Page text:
Apple joins the bug bounty party with $200,000 top prize

Cupertino will match bounties if hackers donate them to charity

Black Hat Security researchers can win up to US$200,000 in Apple's new bug bounty program, announced by the company on Thursday at the Black Hat security convention in Las Vegas.

“We’ve had great help from researchers like you and the security mechanisms we build have gotten stronger,” said Apple’s head of security engineering and architecture Ivan Krstić. “The feedback that we’ve heard pretty consistently both from my red team and Apple and also directly is that it’s getting more difficult to find some of the most critical types of security vulnerabilities.”

The program will be invite-only initially, Krstić told the crowd, with a “few dozen” researchers participating. However, if a researcher turns up an interesting bug and provides a full report and a proof of concept that is accepted by Apple engineers then they will get a payout.

To get the maximum payout you’ll need to provide a flaw in the secure boot firmware that so irritated the FBI, while a crack that can extract confidential data protected by a phone or tablet’s secure enclave processor (SEP) will yield a prize of up to $100,000.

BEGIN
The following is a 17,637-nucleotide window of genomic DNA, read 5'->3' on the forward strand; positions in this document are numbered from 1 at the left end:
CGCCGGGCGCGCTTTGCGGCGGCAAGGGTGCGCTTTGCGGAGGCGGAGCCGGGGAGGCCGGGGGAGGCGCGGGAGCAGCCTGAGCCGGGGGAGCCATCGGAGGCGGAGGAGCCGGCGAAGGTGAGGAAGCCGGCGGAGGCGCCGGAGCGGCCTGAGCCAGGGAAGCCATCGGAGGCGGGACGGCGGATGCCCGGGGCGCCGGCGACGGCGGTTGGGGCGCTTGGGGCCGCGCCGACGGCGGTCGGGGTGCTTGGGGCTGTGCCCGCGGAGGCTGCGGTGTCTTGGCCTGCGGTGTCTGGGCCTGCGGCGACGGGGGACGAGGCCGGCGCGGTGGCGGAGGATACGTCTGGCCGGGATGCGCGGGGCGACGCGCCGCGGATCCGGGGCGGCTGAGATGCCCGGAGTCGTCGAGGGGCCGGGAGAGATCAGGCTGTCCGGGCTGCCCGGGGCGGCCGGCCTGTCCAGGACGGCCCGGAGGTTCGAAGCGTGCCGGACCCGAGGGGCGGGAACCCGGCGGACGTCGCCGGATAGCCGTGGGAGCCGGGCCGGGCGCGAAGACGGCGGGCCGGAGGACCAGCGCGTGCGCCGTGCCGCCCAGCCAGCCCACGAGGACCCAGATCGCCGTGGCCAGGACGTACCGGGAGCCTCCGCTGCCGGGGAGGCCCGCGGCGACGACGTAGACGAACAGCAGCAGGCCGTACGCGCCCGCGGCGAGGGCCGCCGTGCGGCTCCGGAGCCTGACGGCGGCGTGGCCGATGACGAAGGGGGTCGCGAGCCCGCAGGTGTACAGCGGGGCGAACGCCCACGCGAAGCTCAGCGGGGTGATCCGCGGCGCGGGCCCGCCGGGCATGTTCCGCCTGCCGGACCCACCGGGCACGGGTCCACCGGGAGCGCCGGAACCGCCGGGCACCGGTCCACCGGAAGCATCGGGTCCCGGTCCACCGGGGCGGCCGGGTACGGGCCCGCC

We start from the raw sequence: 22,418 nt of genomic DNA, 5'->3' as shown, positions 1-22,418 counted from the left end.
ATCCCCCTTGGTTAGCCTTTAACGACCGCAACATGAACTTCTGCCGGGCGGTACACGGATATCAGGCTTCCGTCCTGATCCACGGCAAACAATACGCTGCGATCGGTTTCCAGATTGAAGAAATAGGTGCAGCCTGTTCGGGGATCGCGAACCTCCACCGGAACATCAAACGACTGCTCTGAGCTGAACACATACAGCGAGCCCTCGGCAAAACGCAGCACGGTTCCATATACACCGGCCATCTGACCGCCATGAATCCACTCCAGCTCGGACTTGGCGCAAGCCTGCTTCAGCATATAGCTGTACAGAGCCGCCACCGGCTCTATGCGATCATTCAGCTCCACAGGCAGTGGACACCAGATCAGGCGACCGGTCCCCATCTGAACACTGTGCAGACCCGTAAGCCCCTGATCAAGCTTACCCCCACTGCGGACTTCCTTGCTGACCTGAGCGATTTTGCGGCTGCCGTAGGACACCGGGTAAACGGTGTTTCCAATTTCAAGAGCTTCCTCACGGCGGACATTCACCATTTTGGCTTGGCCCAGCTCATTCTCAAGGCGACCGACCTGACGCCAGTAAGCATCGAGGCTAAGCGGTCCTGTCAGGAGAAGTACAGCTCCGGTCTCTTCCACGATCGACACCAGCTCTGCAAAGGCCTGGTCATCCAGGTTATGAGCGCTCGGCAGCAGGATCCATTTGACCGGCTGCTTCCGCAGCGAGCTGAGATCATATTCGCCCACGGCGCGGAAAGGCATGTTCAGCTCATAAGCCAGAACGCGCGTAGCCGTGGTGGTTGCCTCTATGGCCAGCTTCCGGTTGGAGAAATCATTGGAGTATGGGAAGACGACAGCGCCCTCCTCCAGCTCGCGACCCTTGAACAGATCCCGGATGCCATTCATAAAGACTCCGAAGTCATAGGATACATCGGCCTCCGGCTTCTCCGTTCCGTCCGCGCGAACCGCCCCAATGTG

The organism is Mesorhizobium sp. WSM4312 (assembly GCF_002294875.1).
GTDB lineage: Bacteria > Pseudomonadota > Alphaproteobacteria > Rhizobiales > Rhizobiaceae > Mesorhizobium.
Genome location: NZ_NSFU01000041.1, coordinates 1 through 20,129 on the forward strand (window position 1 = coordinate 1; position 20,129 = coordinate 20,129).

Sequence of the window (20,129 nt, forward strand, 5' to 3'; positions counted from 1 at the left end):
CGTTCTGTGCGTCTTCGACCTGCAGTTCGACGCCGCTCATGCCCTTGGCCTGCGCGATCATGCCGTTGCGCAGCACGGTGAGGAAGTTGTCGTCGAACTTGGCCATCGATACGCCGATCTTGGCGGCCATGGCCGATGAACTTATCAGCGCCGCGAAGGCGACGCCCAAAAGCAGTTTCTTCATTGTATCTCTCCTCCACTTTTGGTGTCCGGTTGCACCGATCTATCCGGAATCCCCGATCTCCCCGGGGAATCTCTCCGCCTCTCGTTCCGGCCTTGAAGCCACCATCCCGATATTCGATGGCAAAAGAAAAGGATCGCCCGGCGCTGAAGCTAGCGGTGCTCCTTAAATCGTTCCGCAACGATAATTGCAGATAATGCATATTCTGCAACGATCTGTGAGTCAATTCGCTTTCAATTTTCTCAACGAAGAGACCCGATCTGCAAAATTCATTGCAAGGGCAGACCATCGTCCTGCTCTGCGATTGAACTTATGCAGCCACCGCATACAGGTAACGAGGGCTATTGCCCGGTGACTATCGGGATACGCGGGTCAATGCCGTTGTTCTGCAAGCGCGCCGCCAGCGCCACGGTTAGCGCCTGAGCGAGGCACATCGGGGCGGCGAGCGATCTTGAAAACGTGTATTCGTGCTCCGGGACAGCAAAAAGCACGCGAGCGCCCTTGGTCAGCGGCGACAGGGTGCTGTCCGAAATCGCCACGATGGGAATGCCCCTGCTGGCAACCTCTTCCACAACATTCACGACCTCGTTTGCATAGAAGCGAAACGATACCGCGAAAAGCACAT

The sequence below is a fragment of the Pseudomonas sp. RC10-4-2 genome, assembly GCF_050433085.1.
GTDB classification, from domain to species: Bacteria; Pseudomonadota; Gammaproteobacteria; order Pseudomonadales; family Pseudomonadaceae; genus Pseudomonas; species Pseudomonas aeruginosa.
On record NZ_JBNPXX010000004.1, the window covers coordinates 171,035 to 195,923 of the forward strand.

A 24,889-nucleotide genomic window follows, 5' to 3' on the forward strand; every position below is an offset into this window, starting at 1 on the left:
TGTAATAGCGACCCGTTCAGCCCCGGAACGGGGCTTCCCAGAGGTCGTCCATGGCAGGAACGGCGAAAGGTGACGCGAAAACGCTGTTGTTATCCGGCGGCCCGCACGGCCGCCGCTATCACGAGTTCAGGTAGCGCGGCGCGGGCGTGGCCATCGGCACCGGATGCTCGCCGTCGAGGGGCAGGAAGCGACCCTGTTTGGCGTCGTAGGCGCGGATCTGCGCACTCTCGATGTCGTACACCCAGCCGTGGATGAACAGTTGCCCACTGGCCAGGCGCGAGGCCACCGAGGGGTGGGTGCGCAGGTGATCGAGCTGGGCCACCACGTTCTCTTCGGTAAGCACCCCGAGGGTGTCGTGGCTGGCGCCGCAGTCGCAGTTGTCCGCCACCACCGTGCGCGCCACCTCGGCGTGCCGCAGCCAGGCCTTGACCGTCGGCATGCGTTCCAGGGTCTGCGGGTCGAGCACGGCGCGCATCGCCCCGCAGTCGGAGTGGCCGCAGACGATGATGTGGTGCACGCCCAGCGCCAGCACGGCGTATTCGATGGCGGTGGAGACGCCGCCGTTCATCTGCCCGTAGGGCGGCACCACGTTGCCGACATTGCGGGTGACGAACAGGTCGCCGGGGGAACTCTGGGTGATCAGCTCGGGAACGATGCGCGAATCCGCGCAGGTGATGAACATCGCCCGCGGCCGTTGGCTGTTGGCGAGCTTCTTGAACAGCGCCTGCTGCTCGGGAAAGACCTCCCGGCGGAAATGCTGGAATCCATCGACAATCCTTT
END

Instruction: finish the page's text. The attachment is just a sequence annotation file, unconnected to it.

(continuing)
If you can execute arbitrary code with kernel privileges on iOS the maximum award of $50,000, with the same sum available to anyone who gets unauthorized access to iCloud account data on Apple’s servers. There’s also $25,000 up for grabs if you can get access from a sandboxed process to user data outside that sandbox.

Krstić said that Apple engineers will examine reported flaws to determine their value before a payout. But if the developer chooses to give the money to charity instead of taking it themselves then Apple will match the donation dollar for dollar.

Bug bounty programs are widely used but Apple hasn’t previously joined in, despite protests from developers. At the event, it was clear the audience approved of the change of heart as the announcement was greeted with warm applause.

The Register asked Krstić if this new focus on recruiting security smarts was in any way related to its recent run-in with the FBI and the storm that brewed when Cupertino refused to play ball with the Feds.

“I’m an engineer,” he replied. “I’m happy to answer technical questions on what I’ve covered today.” Then he shut up. ®

Similar topics

Other stories you might like

Biting the hand that feeds IT © 1998–2022